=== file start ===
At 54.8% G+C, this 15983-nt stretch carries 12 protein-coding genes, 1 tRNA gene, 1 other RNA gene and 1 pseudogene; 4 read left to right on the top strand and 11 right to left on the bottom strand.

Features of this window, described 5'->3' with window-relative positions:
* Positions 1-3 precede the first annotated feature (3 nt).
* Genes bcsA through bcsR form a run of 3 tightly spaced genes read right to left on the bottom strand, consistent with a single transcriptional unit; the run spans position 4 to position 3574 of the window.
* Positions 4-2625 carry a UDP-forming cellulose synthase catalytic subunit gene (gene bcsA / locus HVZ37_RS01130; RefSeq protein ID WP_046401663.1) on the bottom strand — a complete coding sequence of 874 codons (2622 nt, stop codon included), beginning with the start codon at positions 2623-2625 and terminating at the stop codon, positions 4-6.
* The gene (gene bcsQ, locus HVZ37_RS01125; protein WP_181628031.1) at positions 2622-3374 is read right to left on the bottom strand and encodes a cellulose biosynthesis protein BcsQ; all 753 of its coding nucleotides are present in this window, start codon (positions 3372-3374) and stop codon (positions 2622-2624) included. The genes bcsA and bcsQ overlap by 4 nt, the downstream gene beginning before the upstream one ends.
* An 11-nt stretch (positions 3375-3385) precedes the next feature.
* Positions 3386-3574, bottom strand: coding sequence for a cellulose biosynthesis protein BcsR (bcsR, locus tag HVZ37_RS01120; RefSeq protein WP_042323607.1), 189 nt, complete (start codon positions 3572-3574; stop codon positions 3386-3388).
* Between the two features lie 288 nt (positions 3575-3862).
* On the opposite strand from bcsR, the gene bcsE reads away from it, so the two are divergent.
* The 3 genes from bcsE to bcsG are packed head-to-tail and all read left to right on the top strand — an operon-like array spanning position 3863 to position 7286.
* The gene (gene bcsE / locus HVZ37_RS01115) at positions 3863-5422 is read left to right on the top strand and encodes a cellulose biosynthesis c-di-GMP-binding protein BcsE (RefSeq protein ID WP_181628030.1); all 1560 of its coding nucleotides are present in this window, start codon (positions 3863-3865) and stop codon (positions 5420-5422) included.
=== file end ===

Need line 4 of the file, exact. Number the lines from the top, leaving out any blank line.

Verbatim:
* Genes bcsA through bcsR form a run of 3 tightly spaced genes read right to left on the bottom strand, consistent with a single transcriptional unit; the run spans position 4 to position 3574 of the window.